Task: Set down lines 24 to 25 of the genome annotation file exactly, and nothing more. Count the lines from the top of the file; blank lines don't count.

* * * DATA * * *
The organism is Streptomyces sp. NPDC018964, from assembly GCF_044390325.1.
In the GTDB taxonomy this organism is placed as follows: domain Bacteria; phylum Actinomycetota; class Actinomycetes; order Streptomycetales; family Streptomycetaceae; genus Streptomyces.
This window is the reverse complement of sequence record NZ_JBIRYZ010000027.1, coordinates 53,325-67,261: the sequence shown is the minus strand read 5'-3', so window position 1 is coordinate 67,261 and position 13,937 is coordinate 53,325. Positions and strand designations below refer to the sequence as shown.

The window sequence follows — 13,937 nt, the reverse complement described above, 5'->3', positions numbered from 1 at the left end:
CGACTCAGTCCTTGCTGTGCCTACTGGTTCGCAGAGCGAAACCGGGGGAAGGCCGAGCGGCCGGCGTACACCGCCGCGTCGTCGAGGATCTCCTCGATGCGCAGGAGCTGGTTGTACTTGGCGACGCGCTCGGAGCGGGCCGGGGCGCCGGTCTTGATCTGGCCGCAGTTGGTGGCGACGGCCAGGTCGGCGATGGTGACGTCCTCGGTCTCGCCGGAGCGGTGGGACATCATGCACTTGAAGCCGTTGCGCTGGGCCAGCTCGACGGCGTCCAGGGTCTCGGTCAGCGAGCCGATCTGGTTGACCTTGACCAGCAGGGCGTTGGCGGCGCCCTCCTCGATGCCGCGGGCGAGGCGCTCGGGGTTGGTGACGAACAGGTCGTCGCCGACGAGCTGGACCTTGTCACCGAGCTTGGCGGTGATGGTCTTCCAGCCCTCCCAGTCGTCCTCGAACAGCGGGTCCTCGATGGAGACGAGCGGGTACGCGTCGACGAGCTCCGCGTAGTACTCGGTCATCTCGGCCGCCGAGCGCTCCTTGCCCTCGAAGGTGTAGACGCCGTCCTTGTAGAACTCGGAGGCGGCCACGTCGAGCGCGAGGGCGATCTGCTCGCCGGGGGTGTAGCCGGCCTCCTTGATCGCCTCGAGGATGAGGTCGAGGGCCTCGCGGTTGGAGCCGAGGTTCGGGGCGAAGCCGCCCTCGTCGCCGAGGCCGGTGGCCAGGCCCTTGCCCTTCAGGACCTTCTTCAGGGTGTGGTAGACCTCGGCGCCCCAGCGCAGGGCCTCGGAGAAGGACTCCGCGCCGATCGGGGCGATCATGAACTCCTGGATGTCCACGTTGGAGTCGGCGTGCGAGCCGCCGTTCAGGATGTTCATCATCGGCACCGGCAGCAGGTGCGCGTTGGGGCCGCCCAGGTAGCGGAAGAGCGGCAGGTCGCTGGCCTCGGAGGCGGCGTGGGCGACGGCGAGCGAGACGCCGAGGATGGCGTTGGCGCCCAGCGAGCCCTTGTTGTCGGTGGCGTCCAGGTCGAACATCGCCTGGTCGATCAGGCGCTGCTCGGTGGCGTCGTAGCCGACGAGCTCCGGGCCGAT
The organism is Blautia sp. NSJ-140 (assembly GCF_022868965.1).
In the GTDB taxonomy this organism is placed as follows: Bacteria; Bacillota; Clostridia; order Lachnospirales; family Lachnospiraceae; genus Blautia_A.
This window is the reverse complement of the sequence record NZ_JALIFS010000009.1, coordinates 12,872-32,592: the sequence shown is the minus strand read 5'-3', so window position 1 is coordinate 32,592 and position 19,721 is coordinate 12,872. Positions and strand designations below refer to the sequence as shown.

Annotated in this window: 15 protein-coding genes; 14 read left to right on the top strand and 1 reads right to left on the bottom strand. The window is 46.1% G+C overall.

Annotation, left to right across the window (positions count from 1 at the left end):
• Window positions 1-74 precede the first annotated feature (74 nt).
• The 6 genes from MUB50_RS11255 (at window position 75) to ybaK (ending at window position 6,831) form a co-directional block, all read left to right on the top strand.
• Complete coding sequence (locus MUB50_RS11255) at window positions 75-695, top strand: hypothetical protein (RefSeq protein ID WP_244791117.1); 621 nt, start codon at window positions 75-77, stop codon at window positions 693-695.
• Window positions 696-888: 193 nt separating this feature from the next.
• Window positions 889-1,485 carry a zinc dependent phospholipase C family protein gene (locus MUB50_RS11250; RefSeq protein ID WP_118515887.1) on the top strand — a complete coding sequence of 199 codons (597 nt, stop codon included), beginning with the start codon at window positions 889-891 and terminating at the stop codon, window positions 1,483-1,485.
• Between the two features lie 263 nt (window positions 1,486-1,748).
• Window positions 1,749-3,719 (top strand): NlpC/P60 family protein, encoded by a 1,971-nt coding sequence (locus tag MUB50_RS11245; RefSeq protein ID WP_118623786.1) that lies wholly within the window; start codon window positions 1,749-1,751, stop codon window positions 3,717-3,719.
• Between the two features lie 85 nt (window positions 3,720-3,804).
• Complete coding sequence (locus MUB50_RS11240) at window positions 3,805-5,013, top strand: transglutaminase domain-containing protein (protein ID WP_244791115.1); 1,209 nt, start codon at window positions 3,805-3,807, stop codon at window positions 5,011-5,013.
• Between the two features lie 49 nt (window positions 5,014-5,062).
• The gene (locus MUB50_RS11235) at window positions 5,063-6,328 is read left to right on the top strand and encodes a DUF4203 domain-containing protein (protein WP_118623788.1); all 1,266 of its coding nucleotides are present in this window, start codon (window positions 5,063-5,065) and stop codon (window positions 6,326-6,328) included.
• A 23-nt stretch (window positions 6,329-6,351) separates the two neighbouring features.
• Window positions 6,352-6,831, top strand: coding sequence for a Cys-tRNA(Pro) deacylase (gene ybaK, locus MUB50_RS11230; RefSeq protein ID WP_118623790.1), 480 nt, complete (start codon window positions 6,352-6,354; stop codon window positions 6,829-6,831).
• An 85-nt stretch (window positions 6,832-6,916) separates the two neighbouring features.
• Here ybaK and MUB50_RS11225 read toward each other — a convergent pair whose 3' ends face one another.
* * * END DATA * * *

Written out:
• An 85-nt stretch (window positions 6,832-6,916) separates the two neighbouring features.
• Here ybaK and MUB50_RS11225 read toward each other — a convergent pair whose 3' ends face one another.